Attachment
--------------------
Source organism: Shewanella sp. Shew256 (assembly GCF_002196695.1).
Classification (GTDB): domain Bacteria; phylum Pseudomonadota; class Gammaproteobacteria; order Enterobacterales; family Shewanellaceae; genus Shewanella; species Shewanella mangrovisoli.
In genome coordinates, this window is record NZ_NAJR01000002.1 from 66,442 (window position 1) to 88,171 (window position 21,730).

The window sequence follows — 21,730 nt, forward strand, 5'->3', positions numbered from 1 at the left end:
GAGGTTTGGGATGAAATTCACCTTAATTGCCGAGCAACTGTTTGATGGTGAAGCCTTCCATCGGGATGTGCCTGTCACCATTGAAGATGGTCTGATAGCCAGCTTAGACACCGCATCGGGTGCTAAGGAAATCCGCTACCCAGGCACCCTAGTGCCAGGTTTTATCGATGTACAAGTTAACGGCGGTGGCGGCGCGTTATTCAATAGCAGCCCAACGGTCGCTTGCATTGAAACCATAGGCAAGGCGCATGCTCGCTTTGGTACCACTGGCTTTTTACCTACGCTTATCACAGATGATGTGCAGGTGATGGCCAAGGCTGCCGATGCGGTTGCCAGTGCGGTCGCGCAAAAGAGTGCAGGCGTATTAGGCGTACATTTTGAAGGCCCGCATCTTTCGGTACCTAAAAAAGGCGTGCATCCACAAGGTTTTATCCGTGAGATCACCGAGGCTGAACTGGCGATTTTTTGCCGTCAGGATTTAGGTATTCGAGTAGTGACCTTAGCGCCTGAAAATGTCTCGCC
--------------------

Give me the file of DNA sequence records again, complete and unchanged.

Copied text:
Source organism: Shewanella sp. Shew256 (assembly GCF_002196695.1).
Classification (GTDB): domain Bacteria; phylum Pseudomonadota; class Gammaproteobacteria; order Enterobacterales; family Shewanellaceae; genus Shewanella; species Shewanella mangrovisoli.
In genome coordinates, this window is record NZ_NAJR01000002.1 from 66,442 (window position 1) to 88,171 (window position 21,730).

The window sequence follows — 21,730 nt, forward strand, 5'->3', positions numbered from 1 at the left end:
GAGGTTTGGGATGAAATTCACCTTAATTGCCGAGCAACTGTTTGATGGTGAAGCCTTCCATCGGGATGTGCCTGTCACCATTGAAGATGGTCTGATAGCCAGCTTAGACACCGCATCGGGTGCTAAGGAAATCCGCTACCCAGGCACCCTAGTGCCAGGTTTTATCGATGTACAAGTTAACGGCGGTGGCGGCGCGTTATTCAATAGCAGCCCAACGGTCGCTTGCATTGAAACCATAGGCAAGGCGCATGCTCGCTTTGGTACCACTGGCTTTTTACCTACGCTTATCACAGATGATGTGCAGGTGATGGCCAAGGCTGCCGATGCGGTTGCCAGTGCGGTCGCGCAAAAGAGTGCAGGCGTATTAGGCGTACATTTTGAAGGCCCGCATCTTTCGGTACCTAAAAAAGGCGTGCATCCACAAGGTTTTATCCGTGAGATCACCGAGGCTGAACTGGCGATTTTTTGCCGTCAGGATTTAGGTATTCGAGTAGTGACCTTAGCGCCTGAAAATGTCTCGCC